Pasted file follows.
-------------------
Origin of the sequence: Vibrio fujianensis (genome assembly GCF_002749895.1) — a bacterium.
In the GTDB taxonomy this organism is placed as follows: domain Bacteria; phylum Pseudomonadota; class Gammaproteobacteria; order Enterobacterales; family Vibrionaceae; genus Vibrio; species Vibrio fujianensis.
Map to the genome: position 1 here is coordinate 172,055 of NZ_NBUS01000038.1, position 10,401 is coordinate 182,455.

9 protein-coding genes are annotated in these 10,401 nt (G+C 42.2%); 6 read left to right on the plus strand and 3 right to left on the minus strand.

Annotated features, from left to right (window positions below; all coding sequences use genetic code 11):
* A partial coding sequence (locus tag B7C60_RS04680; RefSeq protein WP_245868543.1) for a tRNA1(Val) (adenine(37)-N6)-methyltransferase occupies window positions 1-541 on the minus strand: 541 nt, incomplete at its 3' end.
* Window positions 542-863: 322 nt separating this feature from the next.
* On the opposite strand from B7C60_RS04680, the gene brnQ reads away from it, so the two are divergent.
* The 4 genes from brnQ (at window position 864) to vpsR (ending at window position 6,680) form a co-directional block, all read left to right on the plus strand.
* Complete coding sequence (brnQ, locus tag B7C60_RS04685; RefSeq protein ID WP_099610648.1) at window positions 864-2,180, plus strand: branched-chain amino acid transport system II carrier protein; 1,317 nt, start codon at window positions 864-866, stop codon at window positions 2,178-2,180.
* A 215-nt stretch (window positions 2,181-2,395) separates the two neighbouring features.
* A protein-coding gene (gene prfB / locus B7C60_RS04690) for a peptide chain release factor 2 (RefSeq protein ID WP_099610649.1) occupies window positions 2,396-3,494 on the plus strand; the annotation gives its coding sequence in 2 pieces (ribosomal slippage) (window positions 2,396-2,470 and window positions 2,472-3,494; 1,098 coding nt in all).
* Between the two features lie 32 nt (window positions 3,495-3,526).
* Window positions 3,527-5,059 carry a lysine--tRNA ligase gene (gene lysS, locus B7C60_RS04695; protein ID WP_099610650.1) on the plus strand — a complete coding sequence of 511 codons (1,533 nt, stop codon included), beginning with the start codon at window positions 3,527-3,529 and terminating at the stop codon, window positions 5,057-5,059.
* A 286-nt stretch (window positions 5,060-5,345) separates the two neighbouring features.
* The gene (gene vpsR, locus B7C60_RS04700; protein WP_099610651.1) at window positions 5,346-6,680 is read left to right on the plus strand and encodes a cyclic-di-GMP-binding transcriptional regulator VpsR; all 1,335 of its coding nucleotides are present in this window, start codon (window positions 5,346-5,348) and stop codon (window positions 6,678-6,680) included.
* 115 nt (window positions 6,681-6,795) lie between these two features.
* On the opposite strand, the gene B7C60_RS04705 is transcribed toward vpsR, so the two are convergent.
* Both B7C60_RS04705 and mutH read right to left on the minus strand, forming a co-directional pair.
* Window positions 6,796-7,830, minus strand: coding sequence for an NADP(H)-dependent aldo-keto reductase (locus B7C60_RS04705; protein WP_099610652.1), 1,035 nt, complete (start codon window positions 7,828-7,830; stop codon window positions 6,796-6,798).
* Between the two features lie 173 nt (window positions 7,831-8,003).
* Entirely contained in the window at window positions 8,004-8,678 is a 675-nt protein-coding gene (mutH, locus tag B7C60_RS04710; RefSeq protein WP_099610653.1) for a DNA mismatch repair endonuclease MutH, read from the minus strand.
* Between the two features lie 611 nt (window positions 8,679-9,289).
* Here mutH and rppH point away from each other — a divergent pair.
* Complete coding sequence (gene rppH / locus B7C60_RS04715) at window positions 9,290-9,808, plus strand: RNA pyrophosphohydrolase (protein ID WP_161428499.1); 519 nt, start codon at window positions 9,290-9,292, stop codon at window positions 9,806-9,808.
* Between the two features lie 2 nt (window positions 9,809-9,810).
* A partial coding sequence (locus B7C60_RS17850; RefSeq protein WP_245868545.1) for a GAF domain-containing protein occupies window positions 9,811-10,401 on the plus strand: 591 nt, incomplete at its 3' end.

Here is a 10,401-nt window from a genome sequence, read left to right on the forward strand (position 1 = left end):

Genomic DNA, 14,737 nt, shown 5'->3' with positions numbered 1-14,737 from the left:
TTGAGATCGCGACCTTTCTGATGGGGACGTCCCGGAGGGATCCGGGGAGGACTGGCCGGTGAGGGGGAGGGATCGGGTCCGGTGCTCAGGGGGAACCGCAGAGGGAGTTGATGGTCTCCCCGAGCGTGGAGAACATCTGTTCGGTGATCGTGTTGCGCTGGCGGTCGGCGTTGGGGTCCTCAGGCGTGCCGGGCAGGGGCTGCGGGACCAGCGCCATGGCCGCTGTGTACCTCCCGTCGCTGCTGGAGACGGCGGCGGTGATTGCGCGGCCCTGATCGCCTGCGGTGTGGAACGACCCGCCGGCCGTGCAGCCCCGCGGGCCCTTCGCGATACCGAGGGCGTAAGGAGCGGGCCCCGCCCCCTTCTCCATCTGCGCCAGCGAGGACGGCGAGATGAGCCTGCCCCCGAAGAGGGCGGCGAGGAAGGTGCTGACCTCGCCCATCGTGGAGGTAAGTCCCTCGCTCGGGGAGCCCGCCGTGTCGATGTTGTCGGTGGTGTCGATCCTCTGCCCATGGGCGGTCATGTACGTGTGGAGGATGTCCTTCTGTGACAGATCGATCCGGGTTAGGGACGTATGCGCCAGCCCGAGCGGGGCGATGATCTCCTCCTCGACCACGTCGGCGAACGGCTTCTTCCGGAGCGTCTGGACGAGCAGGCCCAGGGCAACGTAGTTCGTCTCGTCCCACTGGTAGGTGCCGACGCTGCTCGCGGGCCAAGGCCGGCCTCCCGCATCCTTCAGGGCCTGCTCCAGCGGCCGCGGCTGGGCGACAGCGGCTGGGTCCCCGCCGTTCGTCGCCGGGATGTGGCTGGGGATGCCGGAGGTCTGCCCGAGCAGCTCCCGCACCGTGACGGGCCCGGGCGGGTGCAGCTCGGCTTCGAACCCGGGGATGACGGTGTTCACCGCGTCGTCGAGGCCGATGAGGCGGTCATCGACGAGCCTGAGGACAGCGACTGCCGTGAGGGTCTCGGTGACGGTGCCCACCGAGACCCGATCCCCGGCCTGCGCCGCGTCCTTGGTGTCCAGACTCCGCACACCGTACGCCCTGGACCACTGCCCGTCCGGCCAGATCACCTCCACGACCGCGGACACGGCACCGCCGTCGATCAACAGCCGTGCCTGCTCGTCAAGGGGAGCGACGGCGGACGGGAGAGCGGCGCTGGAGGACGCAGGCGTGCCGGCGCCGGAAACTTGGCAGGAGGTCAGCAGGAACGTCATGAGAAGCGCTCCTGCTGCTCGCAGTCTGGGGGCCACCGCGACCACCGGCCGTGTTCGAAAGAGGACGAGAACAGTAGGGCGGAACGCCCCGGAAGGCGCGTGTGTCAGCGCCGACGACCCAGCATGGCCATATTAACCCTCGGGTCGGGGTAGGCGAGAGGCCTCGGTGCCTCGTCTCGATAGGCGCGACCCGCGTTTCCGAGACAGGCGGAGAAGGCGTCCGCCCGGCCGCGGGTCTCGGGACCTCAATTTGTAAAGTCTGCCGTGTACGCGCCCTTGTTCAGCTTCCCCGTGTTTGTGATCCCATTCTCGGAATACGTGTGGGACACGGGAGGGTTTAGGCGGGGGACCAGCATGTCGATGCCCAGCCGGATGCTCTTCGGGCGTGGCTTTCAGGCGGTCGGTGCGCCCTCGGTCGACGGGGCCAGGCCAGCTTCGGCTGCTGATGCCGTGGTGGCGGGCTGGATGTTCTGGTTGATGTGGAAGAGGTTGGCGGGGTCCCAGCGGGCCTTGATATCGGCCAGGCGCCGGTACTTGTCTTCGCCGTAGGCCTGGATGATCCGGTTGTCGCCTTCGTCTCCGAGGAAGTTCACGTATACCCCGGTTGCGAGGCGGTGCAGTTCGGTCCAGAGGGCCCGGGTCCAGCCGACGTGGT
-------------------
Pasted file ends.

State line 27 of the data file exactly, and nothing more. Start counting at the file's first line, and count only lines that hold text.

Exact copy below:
* A partial coding sequence (locus B7C60_RS17850; RefSeq protein WP_245868545.1) for a GAF domain-containing protein occupies window positions 9,811-10,401 on the plus strand: 591 nt, incomplete at its 3' end.